I was in Bristol recently, visting family, but while I was there I took advantage of the weak Sterling and treated myself to a lens I've been coveting for a long time: the Sigma 10-20mm f4-5.6. I've led myself to believe that an ultra-wide angle lens is an indispensible tool for my main interest, landscape photography, but also one that will be great for other stuff like architecture and 'enviromental' portraits. My first impressions of the lens are good - the wide angle is very dramatic and different, just as I had hoped. Of course, paying such a reasonable price for a lens with such an extreme focal length means there will be certain compromises, and it does not seem to have anywhere near the contrast or sharpness of my personal 'gold standard': the Sigma 105mm f2.8 Macro, which puts everything else I own into the shade. I knew all this, however, so I'm extremely happy with my purchase.
I haven't had much of a chance to try it out yet, but while I was in Bristol I took a few snaps - unfortunately I wasn't in the city long enough to get too involved photographically. I love big cities, and the best ones have a certain character that makes them inexplicablly yet undeniably unique. Even with the advent of identikit high-street shops, and architecture that could be almost anywhere on the globe, places like Bristol somehow seem to exude a one-of-a-kind identity that can be picked up even on a passing visit.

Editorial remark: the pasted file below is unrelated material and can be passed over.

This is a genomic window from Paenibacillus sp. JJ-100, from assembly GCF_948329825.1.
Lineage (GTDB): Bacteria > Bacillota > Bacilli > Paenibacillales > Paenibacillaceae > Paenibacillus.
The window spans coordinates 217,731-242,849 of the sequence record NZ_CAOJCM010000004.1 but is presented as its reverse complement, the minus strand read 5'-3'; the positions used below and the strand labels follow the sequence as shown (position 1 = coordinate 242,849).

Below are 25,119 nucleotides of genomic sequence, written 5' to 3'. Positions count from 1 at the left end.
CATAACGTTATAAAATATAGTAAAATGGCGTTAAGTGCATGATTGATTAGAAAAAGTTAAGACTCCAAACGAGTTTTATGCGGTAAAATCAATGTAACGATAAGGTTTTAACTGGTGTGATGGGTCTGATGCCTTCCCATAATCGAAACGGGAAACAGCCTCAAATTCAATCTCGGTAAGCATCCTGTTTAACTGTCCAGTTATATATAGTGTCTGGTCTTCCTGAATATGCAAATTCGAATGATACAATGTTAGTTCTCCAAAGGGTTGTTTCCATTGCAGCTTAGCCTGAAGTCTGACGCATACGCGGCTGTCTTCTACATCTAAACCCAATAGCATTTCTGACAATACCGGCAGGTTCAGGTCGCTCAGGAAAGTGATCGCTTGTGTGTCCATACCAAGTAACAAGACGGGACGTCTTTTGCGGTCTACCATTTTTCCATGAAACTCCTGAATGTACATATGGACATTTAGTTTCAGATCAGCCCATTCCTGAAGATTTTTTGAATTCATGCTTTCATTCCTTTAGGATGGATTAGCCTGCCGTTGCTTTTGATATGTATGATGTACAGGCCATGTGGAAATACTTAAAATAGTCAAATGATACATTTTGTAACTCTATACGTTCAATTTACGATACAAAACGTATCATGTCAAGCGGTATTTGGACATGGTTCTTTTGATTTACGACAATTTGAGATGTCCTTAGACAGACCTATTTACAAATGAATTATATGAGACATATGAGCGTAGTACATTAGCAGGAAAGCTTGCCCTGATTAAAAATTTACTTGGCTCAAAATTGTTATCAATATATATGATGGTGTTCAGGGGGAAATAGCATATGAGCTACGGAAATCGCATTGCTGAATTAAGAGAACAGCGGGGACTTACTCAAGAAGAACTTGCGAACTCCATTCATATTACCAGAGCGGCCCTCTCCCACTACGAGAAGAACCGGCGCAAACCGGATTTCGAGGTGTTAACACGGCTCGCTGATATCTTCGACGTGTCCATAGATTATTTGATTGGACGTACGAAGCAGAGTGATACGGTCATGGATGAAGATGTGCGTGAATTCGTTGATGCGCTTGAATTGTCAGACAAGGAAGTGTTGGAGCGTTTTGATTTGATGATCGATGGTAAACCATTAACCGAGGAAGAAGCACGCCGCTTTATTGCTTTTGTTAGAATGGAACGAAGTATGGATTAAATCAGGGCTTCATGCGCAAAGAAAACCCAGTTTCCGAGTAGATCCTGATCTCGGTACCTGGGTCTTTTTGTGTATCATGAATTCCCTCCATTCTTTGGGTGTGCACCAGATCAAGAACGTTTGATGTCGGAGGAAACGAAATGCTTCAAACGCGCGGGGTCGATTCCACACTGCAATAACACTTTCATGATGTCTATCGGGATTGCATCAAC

I'd love to tell you that I chanelled some of this through the photographs I took there, but that is unfortunately not the case. It's partially due to the time constraints, but mainly because I have never been much of an urban photographer. I have never progressed past taking snaps of buildings which interest me aesthetically, or that I think would make an interesting photograph. A couple of these are below. The first is a random building and the second is part of Bristol University: